By Ron Yurko (@flyingSerb21)
It’s easy to forget how long the baseball season really is. In 2014 it seemed the Oakland Athletics were destined for glory, with blockbuster trades for aces like Samardzija and Lester it was clear the A’s were going for a deep run in the playoffs. Except the MLB season is 162 games, and in mid-August the wheels fell off for Oakland. The Los Angeles Angels overcame the A’s to win the AL West, leaving the A’s to lose a heartbreaker to the Kansas City Royals in the AL wildcard game. What seemed to be guaranteed for months, fell apart in such a short amount of time.
After another extra-inning loss on May 20th to the Minnesota Twins, the Pittsburgh Pirates fell to 18-22 on the year and are 9 games back in the NL Central to the St. Louis Cardinals. A quarter of the way through the season and naturally the reactionary Pittsburgh sports writers (used to covering football and hockey) are already playing the blame game on the failures of this team. The media of course makes a living by blowing stories out of proportion, so its important to take a step back and look at the numbers of the 2015 Pirates thus far.
2014 vs 2015:
Through the first 40 games of the 2014 season the Pittsburgh Pirates were 17-23, a mere one game difference than the current 2015 team. Last year’s team of course turned the season around, but went on to lose to Madison Bumgarner in the NL Wildcard game on the first and last day of Buctober. Expectations for the 2015 team were the largest placed upon the Pirates in decades, with Buster Olney of ESPN even picking the Pirates to reach the World Series. But things have been shaky so far, an 18-22 start is not living up to the hype. But there are 122 games left to be played, and like last year’s team all is not lost with the 2015 Pirates.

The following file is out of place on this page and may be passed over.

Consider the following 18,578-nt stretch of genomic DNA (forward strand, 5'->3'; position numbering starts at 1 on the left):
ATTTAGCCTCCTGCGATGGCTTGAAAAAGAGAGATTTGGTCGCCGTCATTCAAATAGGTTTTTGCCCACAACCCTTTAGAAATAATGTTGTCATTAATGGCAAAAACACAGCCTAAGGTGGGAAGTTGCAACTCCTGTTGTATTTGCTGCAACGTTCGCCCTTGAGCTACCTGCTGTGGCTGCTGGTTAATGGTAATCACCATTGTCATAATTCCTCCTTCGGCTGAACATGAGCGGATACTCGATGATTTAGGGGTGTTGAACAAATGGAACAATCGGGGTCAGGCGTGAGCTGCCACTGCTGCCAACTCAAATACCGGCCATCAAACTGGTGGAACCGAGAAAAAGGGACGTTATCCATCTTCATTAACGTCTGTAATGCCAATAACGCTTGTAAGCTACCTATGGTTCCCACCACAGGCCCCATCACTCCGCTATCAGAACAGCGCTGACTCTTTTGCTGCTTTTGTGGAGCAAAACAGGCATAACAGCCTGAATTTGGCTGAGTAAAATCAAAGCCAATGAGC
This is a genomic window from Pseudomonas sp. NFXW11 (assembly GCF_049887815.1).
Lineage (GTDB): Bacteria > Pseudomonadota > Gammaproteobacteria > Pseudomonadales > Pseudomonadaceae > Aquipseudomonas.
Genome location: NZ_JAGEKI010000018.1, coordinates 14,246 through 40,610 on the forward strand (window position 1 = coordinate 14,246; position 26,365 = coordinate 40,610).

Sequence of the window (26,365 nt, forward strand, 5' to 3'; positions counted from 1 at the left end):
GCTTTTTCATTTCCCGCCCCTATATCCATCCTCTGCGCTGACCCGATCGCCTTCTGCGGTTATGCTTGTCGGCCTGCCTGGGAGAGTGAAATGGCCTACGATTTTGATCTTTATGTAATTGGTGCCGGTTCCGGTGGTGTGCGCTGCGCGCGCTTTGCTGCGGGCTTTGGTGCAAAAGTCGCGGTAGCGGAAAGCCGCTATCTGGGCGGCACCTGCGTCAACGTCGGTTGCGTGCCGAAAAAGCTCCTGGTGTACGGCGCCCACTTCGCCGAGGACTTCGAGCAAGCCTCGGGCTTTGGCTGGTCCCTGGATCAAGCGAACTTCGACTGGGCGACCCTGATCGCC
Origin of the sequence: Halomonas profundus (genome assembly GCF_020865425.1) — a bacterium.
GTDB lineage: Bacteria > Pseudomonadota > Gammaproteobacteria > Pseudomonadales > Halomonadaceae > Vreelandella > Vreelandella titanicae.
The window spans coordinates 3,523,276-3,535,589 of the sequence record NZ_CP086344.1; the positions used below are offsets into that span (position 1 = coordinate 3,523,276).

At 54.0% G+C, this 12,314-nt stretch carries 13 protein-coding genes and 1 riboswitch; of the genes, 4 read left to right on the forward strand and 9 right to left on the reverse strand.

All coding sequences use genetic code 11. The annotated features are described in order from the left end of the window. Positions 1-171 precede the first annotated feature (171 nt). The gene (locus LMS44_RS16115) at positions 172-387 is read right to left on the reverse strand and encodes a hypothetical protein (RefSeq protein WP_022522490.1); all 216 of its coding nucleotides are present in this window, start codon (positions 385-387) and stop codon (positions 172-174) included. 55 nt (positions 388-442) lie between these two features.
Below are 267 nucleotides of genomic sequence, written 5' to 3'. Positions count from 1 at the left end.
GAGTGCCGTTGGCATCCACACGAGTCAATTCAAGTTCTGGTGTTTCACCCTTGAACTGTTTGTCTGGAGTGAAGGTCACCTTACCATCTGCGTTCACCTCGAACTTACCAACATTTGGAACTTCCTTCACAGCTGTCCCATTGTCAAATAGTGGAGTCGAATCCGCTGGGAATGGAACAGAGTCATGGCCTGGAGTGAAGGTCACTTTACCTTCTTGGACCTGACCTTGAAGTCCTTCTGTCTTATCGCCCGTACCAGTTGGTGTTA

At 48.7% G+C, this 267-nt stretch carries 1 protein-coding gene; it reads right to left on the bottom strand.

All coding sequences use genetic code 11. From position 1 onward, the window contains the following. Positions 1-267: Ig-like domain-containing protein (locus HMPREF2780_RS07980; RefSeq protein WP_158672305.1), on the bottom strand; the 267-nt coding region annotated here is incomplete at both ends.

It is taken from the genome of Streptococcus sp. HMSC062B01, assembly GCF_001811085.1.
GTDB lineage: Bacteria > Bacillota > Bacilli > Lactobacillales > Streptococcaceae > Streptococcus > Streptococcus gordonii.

One of the easiest checks to evaluate any team’s performance during the season is to look at their run differential. So far, despite the losing record, the Pirates have actually outscored their opponents with 154 runs scored and 145 runs allowed. This amounts to a Pythagorean Win – Loss record of 21-19, suggesting the Pirates have been unlucky so far. Through the first 40 games last year, the Pirates scored 158 runs but allowed 171. The starting pitching has vastly improved this year compared to the rotation at the beginning of last year which included the struggling Wandy Rodriguez (bad memories). The 2014 team finished with a 88-74 record and a positive run differential with 682 runs scored and 631 runs allowed. The Pirates will start winning more games, but a closer look at various statistics can provide insight into their early season struggles.
The Sinking Offense:
The storyline for the season so far has been the struggling offense who can’t provide the pitching any run support. Naturally this led me to look at the team’s Batting Average on Balls In Play (BABIP) which is .291 so far, which is lower than the .307 value the team finished with last year. This is not an overwhelming difference, but is just another indicator of poor luck the team is experiencing. A striking difference exists in the team’s current slash line (AVG/OBP/SLG) of .242/.301/.368 compared to 2014’s final slash line of .259/.331/.426. Although to fans the Pirates seem to be stranding baserunners constantly, the team is actually hitting better with runners in scoring position with a slash line of .264/.335/.406 and BABIP of .315. However, overall the offense is getting on-base at a much lower rate and also failing to hit for power.